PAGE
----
The Rock of Talk 'Daily Blast' for Wednesday, June 16th, 2021

The Conservative Calendar, Top 10 Links, Local/State News Briefing, U.S. News Briefing, Global News Briefing, and Questions of the Day

GOOD MORNING FROM THE ROCK OF TALK!

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HERE’S THE BLAST!

Reading Time: 8 minutes 35 seconds

We do not rest satisfied with the present. We anticipate the future as too slow in coming, as if in order to hasten its course; or we recall the past, to stop its too rapid flight. So imprudent are we that we wander in the times which are not ours, and do not think of the only one which belongs to us; and so idle are we that we dream of those times which are no more, and thoughtlessly overlook that which alone exists. For the present is generally painful to us. We conceal it from our sight, because it troubles us; and if it be delightful to us, we regret to see it pass away. We try to sustain it by the future, and think of arranging matters which are not in our power, for a time which we have no certainty of reaching.

Let each one examine his thoughts, and he will find them all occupied with the past and the future. We scarcely ever think of the present; and if we think of it, it is only to take light from it to arrange the future. The present is never our end. The past and the present are our means; the future alone is our end. So we never live, but we hope to live; and, as we are always preparing to be happy, it is inevitable we should never be so.

— Blaise Pascal

THE CONSERVATIVE CALENDAR

Forecast from the KIVA Weather Station: Sunny. Very hot. High 101F. Winds SSE at 10 to 20 mph.

Today is Wednesday, June 16th, the 167th day of 2021. There are 198 days left in the year. It is Global Wind Day.

This Day in History

In 1858, Abraham Lincoln delivered his “House Divided” speech in Springfield, Illinois.

In 1897, the treaty annexing the Republic of Hawaii to the United States was signed.

In 1903, the Ford Motor Company was incorporated.

In 1911, IBM was founded — as the Computing-Tabulating-Recording Company — in Endicott, New York.

In 1963, Valentina Tereshkova became the first woman in space.

In 1976, a nonviolent march by 15,000 students in Soweto, South Africa, turned into days of rioting after police opened fire on the crowd.

In 1981, President Ronald Reagan awarded the Congressional Gold Medal to Ken Taylor, Canada’s former ambassador to Iran, for helping six Americans escape from Iran during the hostage crisis of 1979-81. He was the first foreign citizen bestowed the honor.

In 2010, Bhutan became the first country to institute a total ban on tobacco.

In 2016, Shanghai Disneyland Park opened to the public.

This Day in Music History

In 1965, Bob Dylan recorded “Like A Rolling Stone” in New York City.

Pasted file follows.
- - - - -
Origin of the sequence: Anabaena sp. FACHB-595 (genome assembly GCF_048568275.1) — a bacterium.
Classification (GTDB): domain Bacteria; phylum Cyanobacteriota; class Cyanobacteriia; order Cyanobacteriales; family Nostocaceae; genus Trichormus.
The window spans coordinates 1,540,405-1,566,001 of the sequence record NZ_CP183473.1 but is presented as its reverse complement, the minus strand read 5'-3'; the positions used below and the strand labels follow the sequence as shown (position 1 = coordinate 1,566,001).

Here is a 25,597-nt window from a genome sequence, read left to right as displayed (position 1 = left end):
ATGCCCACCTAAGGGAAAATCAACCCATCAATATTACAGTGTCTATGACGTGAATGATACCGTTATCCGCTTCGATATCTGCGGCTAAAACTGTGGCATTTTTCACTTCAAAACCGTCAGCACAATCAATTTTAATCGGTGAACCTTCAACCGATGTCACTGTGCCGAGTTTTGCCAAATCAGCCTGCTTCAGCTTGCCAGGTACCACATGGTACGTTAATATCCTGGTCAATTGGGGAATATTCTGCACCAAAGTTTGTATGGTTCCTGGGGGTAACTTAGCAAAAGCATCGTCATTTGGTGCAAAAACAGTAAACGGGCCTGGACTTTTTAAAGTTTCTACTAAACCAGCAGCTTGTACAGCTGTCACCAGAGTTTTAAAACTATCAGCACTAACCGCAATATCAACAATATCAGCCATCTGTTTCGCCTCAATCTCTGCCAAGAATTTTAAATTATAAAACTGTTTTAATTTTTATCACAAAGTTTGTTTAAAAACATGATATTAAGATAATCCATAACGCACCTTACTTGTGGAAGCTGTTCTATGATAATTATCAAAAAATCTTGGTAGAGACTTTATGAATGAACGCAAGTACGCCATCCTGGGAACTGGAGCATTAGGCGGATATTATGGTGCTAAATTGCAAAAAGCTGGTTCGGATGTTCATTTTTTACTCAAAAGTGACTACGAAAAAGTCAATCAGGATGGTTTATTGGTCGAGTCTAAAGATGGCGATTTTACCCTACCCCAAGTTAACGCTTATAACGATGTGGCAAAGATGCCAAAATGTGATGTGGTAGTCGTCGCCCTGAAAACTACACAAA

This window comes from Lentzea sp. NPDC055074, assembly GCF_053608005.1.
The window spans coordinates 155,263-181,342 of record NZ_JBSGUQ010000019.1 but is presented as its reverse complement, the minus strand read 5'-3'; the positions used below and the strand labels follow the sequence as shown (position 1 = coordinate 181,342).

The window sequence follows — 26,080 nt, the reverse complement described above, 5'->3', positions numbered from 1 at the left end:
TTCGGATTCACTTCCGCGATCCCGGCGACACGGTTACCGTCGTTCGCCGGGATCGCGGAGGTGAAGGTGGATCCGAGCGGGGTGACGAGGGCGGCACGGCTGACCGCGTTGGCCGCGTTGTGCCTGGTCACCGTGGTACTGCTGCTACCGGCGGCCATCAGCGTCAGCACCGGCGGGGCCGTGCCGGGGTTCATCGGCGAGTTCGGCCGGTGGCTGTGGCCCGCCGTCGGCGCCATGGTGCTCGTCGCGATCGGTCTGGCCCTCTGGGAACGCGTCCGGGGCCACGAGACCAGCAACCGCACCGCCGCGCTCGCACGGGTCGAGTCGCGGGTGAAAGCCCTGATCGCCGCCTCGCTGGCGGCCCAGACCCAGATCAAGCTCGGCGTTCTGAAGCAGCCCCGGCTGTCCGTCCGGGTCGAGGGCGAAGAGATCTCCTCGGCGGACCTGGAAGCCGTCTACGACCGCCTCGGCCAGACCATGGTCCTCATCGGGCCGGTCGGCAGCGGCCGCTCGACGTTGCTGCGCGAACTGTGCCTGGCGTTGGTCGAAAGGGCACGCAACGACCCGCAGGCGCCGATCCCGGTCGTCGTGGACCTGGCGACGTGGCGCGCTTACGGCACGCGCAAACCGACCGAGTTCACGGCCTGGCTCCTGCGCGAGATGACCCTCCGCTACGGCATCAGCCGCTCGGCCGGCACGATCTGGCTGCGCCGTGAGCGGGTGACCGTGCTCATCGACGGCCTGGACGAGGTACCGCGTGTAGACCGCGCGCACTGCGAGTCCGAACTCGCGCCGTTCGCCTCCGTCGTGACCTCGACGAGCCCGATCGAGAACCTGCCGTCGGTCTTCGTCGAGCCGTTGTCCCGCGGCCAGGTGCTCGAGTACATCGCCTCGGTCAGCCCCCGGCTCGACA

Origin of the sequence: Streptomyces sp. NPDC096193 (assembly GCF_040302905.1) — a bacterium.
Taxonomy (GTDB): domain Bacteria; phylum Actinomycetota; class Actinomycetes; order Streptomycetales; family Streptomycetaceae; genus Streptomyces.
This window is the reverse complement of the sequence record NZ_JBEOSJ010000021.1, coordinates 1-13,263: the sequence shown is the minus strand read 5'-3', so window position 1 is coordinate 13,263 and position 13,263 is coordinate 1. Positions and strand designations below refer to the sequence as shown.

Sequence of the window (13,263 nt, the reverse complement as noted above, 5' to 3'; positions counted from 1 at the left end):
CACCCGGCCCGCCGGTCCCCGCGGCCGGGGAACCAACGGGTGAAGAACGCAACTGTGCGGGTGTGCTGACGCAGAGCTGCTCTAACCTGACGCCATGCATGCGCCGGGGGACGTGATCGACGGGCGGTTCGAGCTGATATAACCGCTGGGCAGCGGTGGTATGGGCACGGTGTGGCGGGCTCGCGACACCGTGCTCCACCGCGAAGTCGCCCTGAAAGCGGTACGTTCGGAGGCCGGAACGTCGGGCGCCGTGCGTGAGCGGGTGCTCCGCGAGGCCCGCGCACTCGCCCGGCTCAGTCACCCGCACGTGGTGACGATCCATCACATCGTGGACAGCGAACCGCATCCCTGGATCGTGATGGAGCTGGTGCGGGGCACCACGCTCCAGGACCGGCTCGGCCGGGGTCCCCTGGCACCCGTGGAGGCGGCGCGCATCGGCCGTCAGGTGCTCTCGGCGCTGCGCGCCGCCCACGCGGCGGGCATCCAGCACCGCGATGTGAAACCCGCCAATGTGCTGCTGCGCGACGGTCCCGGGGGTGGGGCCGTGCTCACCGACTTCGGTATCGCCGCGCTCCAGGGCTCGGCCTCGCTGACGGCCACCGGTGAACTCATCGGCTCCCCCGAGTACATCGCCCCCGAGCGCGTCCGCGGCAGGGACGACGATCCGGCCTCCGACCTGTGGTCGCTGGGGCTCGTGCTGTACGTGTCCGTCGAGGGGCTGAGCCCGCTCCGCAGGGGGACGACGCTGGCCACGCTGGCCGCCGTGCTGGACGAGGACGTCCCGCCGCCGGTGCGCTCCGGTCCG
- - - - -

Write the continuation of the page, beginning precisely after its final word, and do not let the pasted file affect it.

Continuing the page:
In 1967, the three-day Monterey Pop Festival began. The event saw the first major U.S. appearances by The Who, Jimi Hendrix, and Janis Joplin. Also on the bill: The Byrds, the Grateful Dead, Otis Redding, Simon and Garfunkel, the Steve Miller Band, Canned Heat, and Jefferson Airplane.

In 1982, Pretenders guitarist James Honeyman-Scott died at the age of 25 from drug-related heart failure.

In 1988, Mötley Crüe’s Vince Neil married mud wrestler and fashion model Sharisse Rudell. They divorced in 1993.

In 2007, Rod Stewart married model Penny Lancaster on the Italian Riviera just outside the resort of Portofino. They remain together to this day.

Today’s Birthdays

Writer Joyce Carol Oates is 83. Actress Valerie Mahaffey is 68. Actress Laurie Metcalf is 66. Professional golfer Phil Mickelson is 51. Actor John Cho is 49. Actress Missy Peregrym is 39.

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TOP 10 LINKS: NEWS, COMMENTARY, RESEARCH, AUDIO, AND VIDEO

  1. Speed enforcement vans could return to ABQ

  2. Cleared for takeoff: Airline safety center departs Sandia Labs after 30 years

  3. Officials discuss cannabis issues

  4. New Mexico households to receive extension of SNAP benefits for June

  5. Trial begins for former NM cabinet secretary accused of embezzlement

  6. LISTEN: Biden Wants to Give IRS More Money and Power

  7. BLM flag flown at Naval base in Africa last year; complaints sent by alleged whistleblowers

  8. Why I’m suing to stop Biden’s blatantly anti-white farm-aid bill

  9. Is America Becoming A One-Child Country?

  10. How we conveniently ignore the ‘terrorists’ among our allies

MAINSTREAM LOCAL/STATE NEWS BRIEFINGS

(Bolded for your attention / analyses)

Man linked to 5 killings in 2 states faces more charges